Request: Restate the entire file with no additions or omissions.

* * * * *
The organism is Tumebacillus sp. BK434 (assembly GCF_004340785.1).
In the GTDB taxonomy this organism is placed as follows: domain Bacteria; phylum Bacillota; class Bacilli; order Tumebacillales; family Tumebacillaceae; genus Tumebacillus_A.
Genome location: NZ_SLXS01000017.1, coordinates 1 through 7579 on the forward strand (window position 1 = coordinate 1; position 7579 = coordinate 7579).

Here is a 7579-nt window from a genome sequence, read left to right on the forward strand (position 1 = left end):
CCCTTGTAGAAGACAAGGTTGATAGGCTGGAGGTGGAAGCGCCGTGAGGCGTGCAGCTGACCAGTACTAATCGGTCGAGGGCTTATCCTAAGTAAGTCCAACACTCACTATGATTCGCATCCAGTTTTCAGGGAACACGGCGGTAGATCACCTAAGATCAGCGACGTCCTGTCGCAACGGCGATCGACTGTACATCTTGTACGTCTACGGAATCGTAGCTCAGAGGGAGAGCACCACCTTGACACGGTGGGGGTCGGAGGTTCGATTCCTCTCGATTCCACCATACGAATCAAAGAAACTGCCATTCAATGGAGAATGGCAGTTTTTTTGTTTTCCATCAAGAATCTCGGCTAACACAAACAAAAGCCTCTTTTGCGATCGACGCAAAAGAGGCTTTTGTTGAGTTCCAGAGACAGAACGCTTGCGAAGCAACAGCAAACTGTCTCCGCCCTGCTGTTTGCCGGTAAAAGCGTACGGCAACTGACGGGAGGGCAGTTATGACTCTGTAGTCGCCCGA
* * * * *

The organism is Tumebacillus sp. BK434 (assembly GCF_004340785.1).
In the GTDB taxonomy this organism is placed as follows: domain Bacteria; phylum Bacillota; class Bacilli; order Tumebacillales; family Tumebacillaceae; genus Tumebacillus_A.
Genome location: NZ_SLXS01000017.1, coordinates 1 through 7579 on the forward strand (window position 1 = coordinate 1; position 7579 = coordinate 7579).

Here is a 7579-nt window from a genome sequence, read left to right on the forward strand (position 1 = left end):
CCCTTGTAGAAGACAAGGTTGATAGGCTGGAGGTGGAAGCGCCGTGAGGCGTGCAGCTGACCAGTACTAATCGGTCGAGGGCTTATCCTAAGTAAGTCCAACACTCACTATGATTCGCATCCAGTTTTCAGGGAACACGGCGGTAGATCACCTAAGATCAGCGACGTCCTGTCGCAACGGCGATCGACTGTACATCTTGTACGTCTACGGAATCGTAGCTCAGAGGGAGAGCACCACCTTGACACGGTGGGGGTCGGAGGTTCGATTCCTCTCGATTCCACCATACGAATCAAAGAAACTGCCATTCAATGGAGAATGGCAGTTTTTTTGTTTTCCATCAAGAATCTCGGCTAACACAAACAAAAGCCTCTTTTGCGATCGACGCAAAAGAGGCTTTTGTTGAGTTCCAGAGACAGAACGCTTGCGAAGCAACAGCAAACTGTCTCCGCCCTGCTGTTTGCCGGTAAAAGCGTACGGCAACTGACGGGAGGGCAGTTATGACTCTGTAGTCGCCCGA